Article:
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Category: Life and death

Five small purchases

Five small purchases

Over the last few weeks, I’ve bought five things in addition to the usual and predictable regular shopping items. Each has been useful in some way or manner; collectively, life feels a bit better and easier than before (albeit, in one case, more painful). The five items totaled less than £150; four are pictured here: 1) New glasses, but bought online. Good grief! There was a really bad day a few years back when glasses were crushed underfoot, as they…

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2016: a good year, perhaps

2016: a good year, perhaps

So, that was pretty much 2016, then. I don’t buy this conventional, and increasingly annual, narrative that 2016 was a “bad year”. True, elections have gone not the way many wanted – though perhaps not surprisingly – in Europe and the USA, with significant consequences for many. Although the roots for much of this grew through political and popular ignorance between 2008 and 2010, but that’s another bitter story. And it’s also true that many famous people have died, though…

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Albion

Albion

This has been a strange year so far; stranger than usual, with Leicester City at football, the Brexit vote and the new PM (and the new Foreign Secretary), and Trump poised to become POTUS. Huh. Though, picking at “Why X did Y” threads, these things become less surprising. For context, go and see Hell or High Water for some thought-provoking content about why people sometimes vote in ways that may not make clear sense. Or, read Deer Hunting with Jesus,…

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The summer of 2016

The summer of 2016

It has been a good summer; so far, anyway. There have been meetings in nice towns. Sunsets. Many walks in the countryside. Some Nordic food shopping. More walks. Trees. Convivial conversations. More sunsets. Moon rises. Cricket. Some writing. And unexpected music. I have been, and remain (using that word pointedly), disinclined to “blog” or write much of a non-work nature. The EU referendum has poisoned much, and my thoughts and vision lie increasingly elsewhere. Maybe some other time. In the…

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The wind in the barley

The wind in the barley

Today was a good day, as one of the projects I started at Halloween 2014 has come to an end; I have finally tracked down every account I can find or remember, and deleted nearly all of them. Though that’s with the glaring exception of half-a-dozen blogs that I still don’t know what to do with, apart from some vague idea about writing more or generally adding to. Thus, a nice walk concluded the day, the pictures of which are…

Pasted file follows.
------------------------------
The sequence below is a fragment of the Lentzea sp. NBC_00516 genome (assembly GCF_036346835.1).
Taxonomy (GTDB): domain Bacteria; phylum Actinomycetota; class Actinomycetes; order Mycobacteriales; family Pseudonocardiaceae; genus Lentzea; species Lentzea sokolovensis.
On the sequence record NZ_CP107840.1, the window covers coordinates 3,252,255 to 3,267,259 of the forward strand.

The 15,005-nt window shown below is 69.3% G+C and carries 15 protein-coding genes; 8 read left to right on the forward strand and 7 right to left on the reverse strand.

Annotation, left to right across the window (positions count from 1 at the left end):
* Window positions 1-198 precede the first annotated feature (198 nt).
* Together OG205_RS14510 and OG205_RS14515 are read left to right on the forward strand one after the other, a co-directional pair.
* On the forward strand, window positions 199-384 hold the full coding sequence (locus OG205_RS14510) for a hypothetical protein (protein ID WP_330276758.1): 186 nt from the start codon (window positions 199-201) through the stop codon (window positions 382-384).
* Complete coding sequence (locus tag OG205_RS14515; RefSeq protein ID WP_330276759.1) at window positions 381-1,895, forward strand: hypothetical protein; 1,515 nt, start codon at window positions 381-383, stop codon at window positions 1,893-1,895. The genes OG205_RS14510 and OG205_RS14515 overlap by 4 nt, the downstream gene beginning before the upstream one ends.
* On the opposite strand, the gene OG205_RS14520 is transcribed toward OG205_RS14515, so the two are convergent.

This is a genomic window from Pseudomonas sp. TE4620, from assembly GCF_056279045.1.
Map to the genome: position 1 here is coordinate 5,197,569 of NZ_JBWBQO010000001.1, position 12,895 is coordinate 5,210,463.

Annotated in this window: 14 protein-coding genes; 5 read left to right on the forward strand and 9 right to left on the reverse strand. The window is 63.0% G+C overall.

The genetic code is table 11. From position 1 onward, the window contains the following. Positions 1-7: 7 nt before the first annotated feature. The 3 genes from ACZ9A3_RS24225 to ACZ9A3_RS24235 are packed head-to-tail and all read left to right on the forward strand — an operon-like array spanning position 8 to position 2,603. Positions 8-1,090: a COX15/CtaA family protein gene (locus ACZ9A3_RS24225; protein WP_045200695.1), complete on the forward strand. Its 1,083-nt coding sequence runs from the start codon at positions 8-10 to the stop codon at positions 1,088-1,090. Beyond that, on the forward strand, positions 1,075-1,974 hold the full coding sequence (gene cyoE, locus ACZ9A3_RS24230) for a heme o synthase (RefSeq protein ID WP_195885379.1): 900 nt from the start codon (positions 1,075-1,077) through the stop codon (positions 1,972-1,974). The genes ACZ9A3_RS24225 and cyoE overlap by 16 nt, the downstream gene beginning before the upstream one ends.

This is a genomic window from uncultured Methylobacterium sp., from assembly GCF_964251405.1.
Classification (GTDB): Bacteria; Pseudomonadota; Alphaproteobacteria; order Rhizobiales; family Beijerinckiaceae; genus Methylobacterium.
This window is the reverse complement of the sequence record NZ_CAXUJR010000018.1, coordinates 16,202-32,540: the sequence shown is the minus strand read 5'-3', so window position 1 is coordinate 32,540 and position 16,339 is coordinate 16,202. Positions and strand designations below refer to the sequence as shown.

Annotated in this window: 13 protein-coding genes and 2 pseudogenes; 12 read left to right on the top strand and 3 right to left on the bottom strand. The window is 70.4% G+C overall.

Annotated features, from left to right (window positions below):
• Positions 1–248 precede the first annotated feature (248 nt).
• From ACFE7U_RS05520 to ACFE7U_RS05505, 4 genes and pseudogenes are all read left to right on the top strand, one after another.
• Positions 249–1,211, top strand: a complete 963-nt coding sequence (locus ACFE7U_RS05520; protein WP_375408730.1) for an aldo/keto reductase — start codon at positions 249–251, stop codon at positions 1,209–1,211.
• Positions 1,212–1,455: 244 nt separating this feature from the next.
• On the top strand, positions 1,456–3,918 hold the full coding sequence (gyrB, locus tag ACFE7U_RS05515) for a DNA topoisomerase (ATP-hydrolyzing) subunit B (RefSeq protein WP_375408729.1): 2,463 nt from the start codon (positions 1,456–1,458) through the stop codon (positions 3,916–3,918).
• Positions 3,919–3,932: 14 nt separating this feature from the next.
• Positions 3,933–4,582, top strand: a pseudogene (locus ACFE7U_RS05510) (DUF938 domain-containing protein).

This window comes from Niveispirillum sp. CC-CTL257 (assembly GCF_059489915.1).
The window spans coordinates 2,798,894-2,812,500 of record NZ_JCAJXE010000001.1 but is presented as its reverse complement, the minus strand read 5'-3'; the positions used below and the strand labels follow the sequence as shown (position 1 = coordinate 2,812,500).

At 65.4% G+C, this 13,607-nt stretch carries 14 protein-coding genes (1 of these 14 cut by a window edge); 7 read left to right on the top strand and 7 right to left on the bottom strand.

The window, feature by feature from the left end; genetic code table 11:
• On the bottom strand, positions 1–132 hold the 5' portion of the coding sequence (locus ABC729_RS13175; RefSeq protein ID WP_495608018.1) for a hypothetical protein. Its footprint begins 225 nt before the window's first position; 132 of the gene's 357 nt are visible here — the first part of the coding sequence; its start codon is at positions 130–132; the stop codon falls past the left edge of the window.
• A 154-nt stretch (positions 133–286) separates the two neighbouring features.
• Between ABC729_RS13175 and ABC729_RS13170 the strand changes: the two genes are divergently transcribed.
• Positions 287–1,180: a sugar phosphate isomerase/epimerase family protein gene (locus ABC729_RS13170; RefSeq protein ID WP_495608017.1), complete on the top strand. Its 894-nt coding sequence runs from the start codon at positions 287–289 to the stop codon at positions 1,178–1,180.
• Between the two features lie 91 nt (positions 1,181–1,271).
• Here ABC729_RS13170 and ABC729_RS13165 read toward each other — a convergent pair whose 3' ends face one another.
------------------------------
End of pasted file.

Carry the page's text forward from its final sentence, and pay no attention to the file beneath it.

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West and south and west again

West and south and west again

A walk doesn’t have to be of Appalachian Trail length to be epic. This evenings was but four miles long. I leave base and walk in the direction of Wisconsin. Hit a junction, turn and walk in the direction of Minnesota. Pass a church, bright sign welcoming or enticing; pass a softball park, and new houses, rich and bland and slightly ridiculous and a little isolated by absurd lawns. A crossroads. I turn towards Nebraska. I hit an area of…

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Ah, summer

Ah, summer

It may be 92F outside, after 7pm in the evening here. But I have food, a roof, an attentive cat, some money in my pocket, a 15 word plan, air conditioning, a (still) (just about) working MacBook Pro, and some proper lemon curd in the fridge. And most importantly, wifi. Life is good.

When winter leaves

When winter leaves

The end, finish, conclusion of winter in the Northern Hemisphere is a matter of conjecture, opinion and history. BBC weather tells us that winter ends today, February 28th, meteorologically. Some say it ends at the vernal or spring equinox, which this year is March 20th. Some say it’s when the clocks go forward and we suddenly have daylight and sunlight well into the evenings. Sometimes we just notice things that indicate a change of season. And some, in Boston, doubt…

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Walking, not writing

Walking, not writing

The older you get, the more you realize how artificial the calendar is. December 31st marks the ending of a period of time. January 1st marks the starting of another. “Easter” moves around according to some bizarre rules. Some floaty date in mid-June marks the solstice. A fixed date, one of 366, marks the day you exited your mother’s womb. Far better, arguably, to follow the passage of nature, the sun and the seasons, the cycle of crops and food;…

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True Librarian

True Librarian

Phil Bradley, library advocate and activist, writes about libraries and Internet things (he’s particular good on search engines). He’s on the ball, open-minded, and tends to – sensibly – avoid many of the zero-win library arguments on social media. His website. His latest post, A response to “This Librarian Is Not Impressed With Your Digital, No-Books Library”, is worth a read. I’ve posted a comment, though I can’t help but think I’ve written the same before in various places, about…

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